Without question, solar modules and systems maker First Solar (FSLR) has been among the most controversial stocks in our coverage list during the past few years. The stock recently popped back above the $50 level on positive earnings guidance for 2014 and 2015, after nearly falling into the single digits last summer.
Though we've recently increased our fair value estimate for the solar maker to $47 per share (at the time of this writing) as we've warmed up to its mid-decade outlook (which looked better than what we had previously anticipated), management made a wise (and opportunistic) decision to raise equity capital at current levels via the announcement of a secondary offering. Raising capital "up here" (well off the lows) is both opportunistic and much better than doing so when shares were in the teens (near the lows).
Given current interest rates and the favorable debt-raising environment (yields still near historical lows), the decision signals to us that management believes its stock is at the very least fairly valued, but more likely overvalued (the stock currently trades marginally above our point fair value estimate-the midpoint of its estimated fair value range). We think this signaling by management is why shares are selling off aggressively today.
The move to raise equity could also indicate that private debt markets may not be as comfortable with the risk/reward of lending money to First Solar, though we note the Department of Energy has often disagreed. In any case, the extreme volatility of recent free cash flow trends at the solar firm would be difficult for any incremental stakeholder to swallow.
Image Source: First Solar
Though the equity offering will increase First Solar's float approximately 11%, we think the move is still a modest net-positive for existing shareholders. For starters, First Solar operates in a lumpy, cutthroat, low-margin business:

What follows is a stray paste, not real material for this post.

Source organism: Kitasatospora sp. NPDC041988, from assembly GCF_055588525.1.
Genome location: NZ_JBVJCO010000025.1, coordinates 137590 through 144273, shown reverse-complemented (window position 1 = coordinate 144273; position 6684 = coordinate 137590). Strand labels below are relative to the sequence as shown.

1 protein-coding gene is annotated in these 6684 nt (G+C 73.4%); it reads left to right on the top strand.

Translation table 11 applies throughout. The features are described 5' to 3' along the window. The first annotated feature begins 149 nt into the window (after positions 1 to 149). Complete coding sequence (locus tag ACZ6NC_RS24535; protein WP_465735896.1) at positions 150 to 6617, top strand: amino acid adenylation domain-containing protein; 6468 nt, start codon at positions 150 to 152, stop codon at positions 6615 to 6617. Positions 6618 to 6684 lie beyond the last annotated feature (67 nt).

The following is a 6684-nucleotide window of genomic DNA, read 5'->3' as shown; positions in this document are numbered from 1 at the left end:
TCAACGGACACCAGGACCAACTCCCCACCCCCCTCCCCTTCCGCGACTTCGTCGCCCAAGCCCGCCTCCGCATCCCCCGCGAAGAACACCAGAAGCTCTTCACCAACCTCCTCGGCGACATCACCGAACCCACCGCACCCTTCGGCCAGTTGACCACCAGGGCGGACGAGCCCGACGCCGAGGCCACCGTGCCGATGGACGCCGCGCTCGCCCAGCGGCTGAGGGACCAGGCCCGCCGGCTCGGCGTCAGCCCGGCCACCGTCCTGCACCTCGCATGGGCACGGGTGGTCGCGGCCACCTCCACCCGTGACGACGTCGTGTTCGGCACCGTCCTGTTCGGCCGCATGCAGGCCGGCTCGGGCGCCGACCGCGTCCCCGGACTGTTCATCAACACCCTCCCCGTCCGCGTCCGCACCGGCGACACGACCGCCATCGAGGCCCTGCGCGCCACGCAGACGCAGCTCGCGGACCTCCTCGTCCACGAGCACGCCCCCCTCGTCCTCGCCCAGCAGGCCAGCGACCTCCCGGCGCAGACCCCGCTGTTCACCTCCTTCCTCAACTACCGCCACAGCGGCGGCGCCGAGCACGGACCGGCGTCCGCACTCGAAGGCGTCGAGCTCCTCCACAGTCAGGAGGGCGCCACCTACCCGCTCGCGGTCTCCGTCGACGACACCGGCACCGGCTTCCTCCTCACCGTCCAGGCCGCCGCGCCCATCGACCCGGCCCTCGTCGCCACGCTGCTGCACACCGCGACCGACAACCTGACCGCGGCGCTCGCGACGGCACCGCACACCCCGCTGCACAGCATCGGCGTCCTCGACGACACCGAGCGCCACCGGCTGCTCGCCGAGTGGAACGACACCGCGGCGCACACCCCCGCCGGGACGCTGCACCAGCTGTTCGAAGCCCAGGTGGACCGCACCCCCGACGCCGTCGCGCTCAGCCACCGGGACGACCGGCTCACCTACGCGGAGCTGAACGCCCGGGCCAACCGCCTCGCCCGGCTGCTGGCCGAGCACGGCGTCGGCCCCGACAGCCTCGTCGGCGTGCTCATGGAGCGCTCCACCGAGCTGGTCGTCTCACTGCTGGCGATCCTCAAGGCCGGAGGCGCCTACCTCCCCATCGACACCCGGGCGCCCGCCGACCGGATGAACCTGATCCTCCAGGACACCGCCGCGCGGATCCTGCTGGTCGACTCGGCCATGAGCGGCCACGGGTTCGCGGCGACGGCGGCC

The solar industry is extremely competitive and continually evolving as constituents strive to differentiate themselves to better compete within the broader electric power industry. Significant price reductions (per watt), reduced margins, and drastic market share shifts have become commonplace for participants. Profitability can be negatively impacted from government subsidies and sovereign capital that allow firms to operate unprofitably for extended periods of time. Production overcapacity is another major concern and will likely persist for some time. We think the structure of the solar industry is very poor.
And while First Solar had a solid net cash position (~$450 million), additional cash will give the firm a greater margin of cushion during tough times (which can happen almost without notice in the solar business). Plus, issuing equity above intrinsic value is always a good move (unless of course it is followed up by wasteful activity). Think of it as getting $2 for something that is worth $1. As long as management doesn't waste that $2, it's not a bad transaction.
As for uses of this cash, we believe it may simply sit idle on the balance sheet, adding some downside protection to the company. In its statement about the offering, First Solar implied the money could be used for just about anything, saying:
"First Solar intends to use the net proceeds from the offering for general corporate purposes, which may include acquisitions of under development photovoltaic solar power system projects, investments in photovoltaic solar power system projects that will be jointly developed with strategic partners and capital expenditures or strategic investments to develop certain business units and expand in new geographies."
Though First Solar operates in a very poor industry, management exercised good judgment by striking opportunistically with this capital raise. Though we note the transaction is modestly value-creating, we don't expect a material change to our valuation of the firm based on this financing activity. We still won't look to add the company to the portfolio of our Best Ideas Newsletter anytime soon, as we demand a very large margin of safety on this highly-volatile firm.
Solar ETF: Guggenheim Solar ETF (TAN)